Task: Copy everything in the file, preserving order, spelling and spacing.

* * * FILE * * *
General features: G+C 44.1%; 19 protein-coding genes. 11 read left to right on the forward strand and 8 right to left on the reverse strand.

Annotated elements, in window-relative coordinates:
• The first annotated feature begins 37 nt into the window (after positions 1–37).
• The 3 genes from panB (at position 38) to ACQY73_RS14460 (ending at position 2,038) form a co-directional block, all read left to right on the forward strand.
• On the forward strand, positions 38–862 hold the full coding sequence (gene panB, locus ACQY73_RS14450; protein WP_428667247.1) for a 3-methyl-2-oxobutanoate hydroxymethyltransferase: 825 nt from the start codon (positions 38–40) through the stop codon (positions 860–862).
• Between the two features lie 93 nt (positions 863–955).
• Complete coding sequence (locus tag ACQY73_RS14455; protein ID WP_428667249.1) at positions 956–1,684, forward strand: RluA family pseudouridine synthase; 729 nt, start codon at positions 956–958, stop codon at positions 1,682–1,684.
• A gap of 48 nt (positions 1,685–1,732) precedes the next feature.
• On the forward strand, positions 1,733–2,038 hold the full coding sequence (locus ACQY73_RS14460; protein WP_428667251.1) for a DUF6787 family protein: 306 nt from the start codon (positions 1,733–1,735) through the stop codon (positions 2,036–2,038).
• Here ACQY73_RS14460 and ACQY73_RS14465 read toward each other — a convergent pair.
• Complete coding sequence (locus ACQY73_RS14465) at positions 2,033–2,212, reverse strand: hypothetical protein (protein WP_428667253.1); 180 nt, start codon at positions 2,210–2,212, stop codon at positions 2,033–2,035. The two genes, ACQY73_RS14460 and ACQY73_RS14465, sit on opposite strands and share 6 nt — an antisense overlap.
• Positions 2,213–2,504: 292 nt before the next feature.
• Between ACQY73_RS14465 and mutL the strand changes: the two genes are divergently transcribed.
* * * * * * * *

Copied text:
General features: G+C 44.1%; 19 protein-coding genes. 11 read left to right on the forward strand and 8 right to left on the reverse strand.

Annotated elements, in window-relative coordinates:
• The first annotated feature begins 37 nt into the window (after positions 1–37).
• The 3 genes from panB (at position 38) to ACQY73_RS14460 (ending at position 2,038) form a co-directional block, all read left to right on the forward strand.
• On the forward strand, positions 38–862 hold the full coding sequence (gene panB, locus ACQY73_RS14450; protein WP_428667247.1) for a 3-methyl-2-oxobutanoate hydroxymethyltransferase: 825 nt from the start codon (positions 38–40) through the stop codon (positions 860–862).
• Between the two features lie 93 nt (positions 863–955).
• Complete coding sequence (locus tag ACQY73_RS14455; protein ID WP_428667249.1) at positions 956–1,684, forward strand: RluA family pseudouridine synthase; 729 nt, start codon at positions 956–958, stop codon at positions 1,682–1,684.
• A gap of 48 nt (positions 1,685–1,732) precedes the next feature.
• On the forward strand, positions 1,733–2,038 hold the full coding sequence (locus ACQY73_RS14460; protein WP_428667251.1) for a DUF6787 family protein: 306 nt from the start codon (positions 1,733–1,735) through the stop codon (positions 2,036–2,038).
• Here ACQY73_RS14460 and ACQY73_RS14465 read toward each other — a convergent pair.
• Complete coding sequence (locus ACQY73_RS14465) at positions 2,033–2,212, reverse strand: hypothetical protein (protein WP_428667253.1); 180 nt, start codon at positions 2,210–2,212, stop codon at positions 2,033–2,035. The two genes, ACQY73_RS14460 and ACQY73_RS14465, sit on opposite strands and share 6 nt — an antisense overlap.
• Positions 2,213–2,504: 292 nt before the next feature.
• Between ACQY73_RS14465 and mutL the strand changes: the two genes are divergently transcribed.